{ "common_name":"www.example.com", "ip_sans":"10.10.1.1,192.168.76.76", "alt_names":"dev.example.com,eng.example.com", "ttl":"1h", "format":"pem_bundle" }
# curl -ks --header "X-Vault-Token: $VAULT_APP_TOKEN" -X POST -d '{"common_name":"www.example.com","ip_sans":"10.10.1.1,192.168.76.76","alt_names":"dev.example.com,eng.example.com","ttl":"1h","format":"pem_bundle"}' $VAULT_EXT/v1/pki/nginx-plus-ephem-certs/issue/nginx-cert-requests

The resulting JSON contains an SSL certificate, key, and data about the issuing CA. Because of the way we have configured Vault, this certificate data exists only in this JSON response – Vault does not store it. For our testing purposes this is the desired response, but if you need to save the SSL data for manual testing, you can pipe the output to a tool such as jq.

Configuring the NGINX Plus Key‑Value Store for SSL Storage

NGINX Plus can store and read SSL certificates and keys via its in‑memory key‑value store, allowing it to load certificates directly from memory rather than from disk. Further, NGINX Plus can use different certificates based on real‑time session data such as Server Name Indication (SNI) hosts or other criteria.

To configure NGINX Plus to load SSL data directly from memory, prefix the parameter to the ssl_certificate and ssl_certificate_key directives with data:. The prefix instructs NGINX Plus to interpret the string as raw certificate‑key PEM content which can be provided as a variable directly from the in‑memory key‑value store.

This design eliminates the need to store and distribute flat‑file certificates and keys from on‑disk repositories, and means they are no longer stored and accessible in deployment images, stored in backups, and so on.

In the following example, we are building an NGINX Plus configuration with the following features:

  • A key‑value store called vault_ssl_pem to hold our combined certificate‑key PEM strings.
  • The certificate is matched at connection time based on the SNI Host header value of the incoming request (for example, the certificate is loaded from the key‑value store only when the hostname equals the configured key, such as www.example.com).
  • The SSL PEM data is loaded in the server block bound to port 443.
  • Debug logging is enabled for testing, so we can capture the full PEM string used for each connection in the access log. (We do not recommend this configuration in production, as it generates a large amount of data and may introduce a security risk.)
  • The NGINX Plus API endpoint has been configured to only accept HTTPS traffic to the /api location.

Create a configuration file in /etc/nginx/conf.d named ssl_keyval.conf with these contents:

log_format vault_ssl_keyval '$remote_addr [$time_local] - ' 'ssl_server_name:"$ssl_server_name" ' 'host:"$host" '; keyval_zone zone=vault_ssl_pem:1m; keyval $ssl_server_name $certificate_pem zone=vault_ssl_pem; server { listen 443 ssl; access_log /var/log/nginx/vault-ssl-keystore-access.log vault_ssl_keyval; error_log /var/log/nginx/vault-ssl-keystore-error.log debug; # Load PEMs from variable. Note the 'data:' prefix. ssl_certificate data:$certificate_pem; ssl_certificate_key data:$certificate_pem; location / { root /usr/share/nginx/html; index index.html; } } server { listen 8443 ssl; access_log /var/log/nginx/status-api-access.log api; error_log /var/log/nginx/status-api-error.log notice; ssl_certificate /etc/nginx/ssl/nginx-ssl.crt; ssl_certificate_key /etc/nginx/ssl/nginx-ssl.key; location /api { api write=on; if ($request_method !~ ^(GET|POST|HEAD|OPTIONS|PUT|PATCH|DELETE)$) { return 405; } } }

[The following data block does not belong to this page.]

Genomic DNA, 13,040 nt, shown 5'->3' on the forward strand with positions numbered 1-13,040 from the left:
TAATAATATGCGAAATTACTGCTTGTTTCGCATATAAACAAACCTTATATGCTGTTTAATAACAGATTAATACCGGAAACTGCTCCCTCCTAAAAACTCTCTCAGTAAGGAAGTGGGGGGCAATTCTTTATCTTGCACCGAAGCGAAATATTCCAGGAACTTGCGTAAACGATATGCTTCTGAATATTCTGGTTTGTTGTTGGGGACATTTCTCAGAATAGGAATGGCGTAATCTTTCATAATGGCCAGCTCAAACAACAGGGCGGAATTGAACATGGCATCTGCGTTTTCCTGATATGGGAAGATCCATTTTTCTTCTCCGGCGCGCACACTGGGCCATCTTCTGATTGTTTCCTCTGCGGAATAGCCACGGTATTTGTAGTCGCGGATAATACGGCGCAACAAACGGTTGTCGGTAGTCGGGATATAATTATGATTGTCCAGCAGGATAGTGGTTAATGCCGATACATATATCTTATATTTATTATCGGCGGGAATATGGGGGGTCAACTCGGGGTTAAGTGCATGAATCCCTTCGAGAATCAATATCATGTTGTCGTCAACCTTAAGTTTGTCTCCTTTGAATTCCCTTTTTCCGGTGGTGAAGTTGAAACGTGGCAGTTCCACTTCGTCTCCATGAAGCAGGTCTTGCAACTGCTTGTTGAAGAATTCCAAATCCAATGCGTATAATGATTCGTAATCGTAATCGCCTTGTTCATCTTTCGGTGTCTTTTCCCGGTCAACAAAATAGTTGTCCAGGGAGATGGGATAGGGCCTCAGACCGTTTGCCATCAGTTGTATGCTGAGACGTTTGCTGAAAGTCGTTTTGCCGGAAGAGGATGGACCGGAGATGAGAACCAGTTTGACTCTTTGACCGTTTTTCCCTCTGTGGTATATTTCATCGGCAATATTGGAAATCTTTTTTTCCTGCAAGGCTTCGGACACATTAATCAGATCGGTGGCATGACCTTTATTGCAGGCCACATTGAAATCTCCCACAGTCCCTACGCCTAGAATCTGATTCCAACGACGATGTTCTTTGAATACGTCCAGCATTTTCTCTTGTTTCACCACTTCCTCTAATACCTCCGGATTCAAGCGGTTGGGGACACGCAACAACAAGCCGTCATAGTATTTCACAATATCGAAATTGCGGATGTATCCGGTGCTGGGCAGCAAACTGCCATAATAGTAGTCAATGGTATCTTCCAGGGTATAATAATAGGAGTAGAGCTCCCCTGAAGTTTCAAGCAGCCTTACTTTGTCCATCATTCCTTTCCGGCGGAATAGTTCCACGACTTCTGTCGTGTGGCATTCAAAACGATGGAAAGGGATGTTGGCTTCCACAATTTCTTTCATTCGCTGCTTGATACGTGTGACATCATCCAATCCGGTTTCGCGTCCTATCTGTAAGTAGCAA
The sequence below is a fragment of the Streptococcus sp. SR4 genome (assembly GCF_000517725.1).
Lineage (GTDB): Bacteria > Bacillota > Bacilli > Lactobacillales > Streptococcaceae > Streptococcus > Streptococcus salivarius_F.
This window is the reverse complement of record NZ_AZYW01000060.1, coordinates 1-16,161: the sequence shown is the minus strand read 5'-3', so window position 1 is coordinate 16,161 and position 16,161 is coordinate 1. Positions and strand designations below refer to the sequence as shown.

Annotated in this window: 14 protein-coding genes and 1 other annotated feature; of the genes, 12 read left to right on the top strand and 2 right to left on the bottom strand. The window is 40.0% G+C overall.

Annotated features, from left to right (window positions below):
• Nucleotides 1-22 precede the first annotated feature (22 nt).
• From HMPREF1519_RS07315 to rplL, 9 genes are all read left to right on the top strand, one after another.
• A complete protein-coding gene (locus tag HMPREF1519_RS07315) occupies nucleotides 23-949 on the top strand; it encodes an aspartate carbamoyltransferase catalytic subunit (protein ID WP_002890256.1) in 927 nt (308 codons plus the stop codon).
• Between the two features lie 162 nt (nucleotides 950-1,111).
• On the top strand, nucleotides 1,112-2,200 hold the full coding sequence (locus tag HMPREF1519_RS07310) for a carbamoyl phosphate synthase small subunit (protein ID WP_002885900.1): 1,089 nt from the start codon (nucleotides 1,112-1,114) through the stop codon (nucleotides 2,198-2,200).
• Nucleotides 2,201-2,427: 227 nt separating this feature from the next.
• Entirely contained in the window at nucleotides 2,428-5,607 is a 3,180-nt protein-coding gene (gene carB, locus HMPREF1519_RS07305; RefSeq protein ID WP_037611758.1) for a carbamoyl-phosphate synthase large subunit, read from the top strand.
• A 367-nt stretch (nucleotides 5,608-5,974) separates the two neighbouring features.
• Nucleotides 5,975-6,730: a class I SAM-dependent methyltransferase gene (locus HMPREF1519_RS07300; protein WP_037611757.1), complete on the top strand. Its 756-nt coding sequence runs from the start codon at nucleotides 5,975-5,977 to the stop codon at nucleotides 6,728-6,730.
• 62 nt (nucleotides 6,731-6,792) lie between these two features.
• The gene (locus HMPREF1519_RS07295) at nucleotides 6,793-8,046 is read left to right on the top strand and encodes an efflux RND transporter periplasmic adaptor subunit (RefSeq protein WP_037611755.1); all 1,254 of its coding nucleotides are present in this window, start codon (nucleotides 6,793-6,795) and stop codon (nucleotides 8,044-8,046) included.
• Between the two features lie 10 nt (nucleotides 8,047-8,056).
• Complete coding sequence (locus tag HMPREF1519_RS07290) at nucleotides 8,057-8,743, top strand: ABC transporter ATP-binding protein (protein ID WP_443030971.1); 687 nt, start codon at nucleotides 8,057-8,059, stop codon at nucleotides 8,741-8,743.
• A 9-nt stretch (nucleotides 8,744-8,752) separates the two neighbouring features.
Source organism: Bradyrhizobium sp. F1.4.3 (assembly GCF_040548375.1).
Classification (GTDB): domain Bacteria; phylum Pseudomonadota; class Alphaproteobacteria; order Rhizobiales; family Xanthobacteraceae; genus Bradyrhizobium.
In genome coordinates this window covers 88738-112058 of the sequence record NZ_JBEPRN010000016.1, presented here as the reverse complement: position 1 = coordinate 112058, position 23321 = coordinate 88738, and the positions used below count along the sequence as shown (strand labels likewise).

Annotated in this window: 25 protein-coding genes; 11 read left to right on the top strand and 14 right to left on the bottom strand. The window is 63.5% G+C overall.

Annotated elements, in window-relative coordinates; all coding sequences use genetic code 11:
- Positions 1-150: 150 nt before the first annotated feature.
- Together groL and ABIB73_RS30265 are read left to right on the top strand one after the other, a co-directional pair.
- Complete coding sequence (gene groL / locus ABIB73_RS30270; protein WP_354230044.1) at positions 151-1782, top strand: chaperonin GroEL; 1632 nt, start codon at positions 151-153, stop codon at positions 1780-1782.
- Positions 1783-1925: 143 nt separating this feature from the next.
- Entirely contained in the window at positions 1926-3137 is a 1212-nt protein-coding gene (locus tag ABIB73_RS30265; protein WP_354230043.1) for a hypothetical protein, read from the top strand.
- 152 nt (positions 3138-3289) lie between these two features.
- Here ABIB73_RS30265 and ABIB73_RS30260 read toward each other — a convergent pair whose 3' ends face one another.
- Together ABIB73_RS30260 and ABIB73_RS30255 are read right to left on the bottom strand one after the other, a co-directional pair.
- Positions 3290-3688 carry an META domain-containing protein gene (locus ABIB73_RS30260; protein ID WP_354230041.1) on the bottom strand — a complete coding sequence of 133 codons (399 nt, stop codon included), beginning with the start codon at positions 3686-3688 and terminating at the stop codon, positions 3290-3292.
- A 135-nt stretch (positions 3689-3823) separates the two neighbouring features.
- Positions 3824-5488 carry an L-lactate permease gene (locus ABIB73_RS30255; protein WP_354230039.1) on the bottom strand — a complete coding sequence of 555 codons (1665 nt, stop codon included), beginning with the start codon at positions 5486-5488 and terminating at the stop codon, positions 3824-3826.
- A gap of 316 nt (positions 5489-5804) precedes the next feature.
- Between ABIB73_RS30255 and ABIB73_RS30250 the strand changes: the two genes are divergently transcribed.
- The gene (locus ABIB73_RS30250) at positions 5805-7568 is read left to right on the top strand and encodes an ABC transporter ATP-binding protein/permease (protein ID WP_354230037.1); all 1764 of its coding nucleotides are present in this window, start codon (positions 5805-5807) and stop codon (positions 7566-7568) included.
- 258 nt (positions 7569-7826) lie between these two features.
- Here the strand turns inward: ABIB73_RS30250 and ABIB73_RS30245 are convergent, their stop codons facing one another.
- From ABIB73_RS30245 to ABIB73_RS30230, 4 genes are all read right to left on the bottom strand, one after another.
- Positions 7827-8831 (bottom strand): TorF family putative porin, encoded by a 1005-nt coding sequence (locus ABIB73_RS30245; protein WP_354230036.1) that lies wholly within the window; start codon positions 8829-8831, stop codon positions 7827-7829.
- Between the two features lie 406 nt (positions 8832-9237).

Loading SSL PEM Data into the NGINX Plus Key‑Value Store

Now we can load the PEM data directly into the vault_ssl_pem key‑value store via the NGINX Plus API.

Note that we have enabled the NGINX Plus API as read‑write. We strongly recommend that when dealing with loading sensitive data such as SSL keys, you enable SSL and authentication for your NGINX Plus API. As such, the examples below access the NGINX Plus API over HTTPS on port 8443.

We can test that NGINX Plus is configured correctly by running the following command to load PEM data (or in this case just the first line of an SSL PEM key as an example) for www.example.com into the key‑value store. NGINX_Plus_instance is the hostname of the NGINX Plus instance where we’ve configured the NGINX Plus API.

# curl -s -X POST -d '{"www.example.com":"-----BEGIN RSA PRIVATE KEY-----\n..."}' https://NGINX_Plus_instance:8443/api/6/http/keyvals/vault_ssl_pem

Then we query the vault_ssl_pem key‑value store via the NGINX Plus API to verify that the PEM certificate and key data is the value associated with the www.example.com key:

# curl https://NGINX_Plus_instance:8443/api/6/http/keyvals/vault_ssl_pem {"www.example.com":"-----BEGIN RSA PRIVATE KEY-----\n..."}

At this point we have configured NGINX Plus to dynamically retrieve the PEM certificate and key data from the in‑memory key‑value store for all HTTPS connections to the service named www.example.com on port 443.

To remove the SSL PEM data associated with the www.example.com key, we can make a PATCH call to the NGINX Plus API with a null value:

# curl -s -X PATCH -d '{"www.example.com":null}' https://NGINX_Plus_instance:8443/api/6/http/keyvals/vault_ssl_pem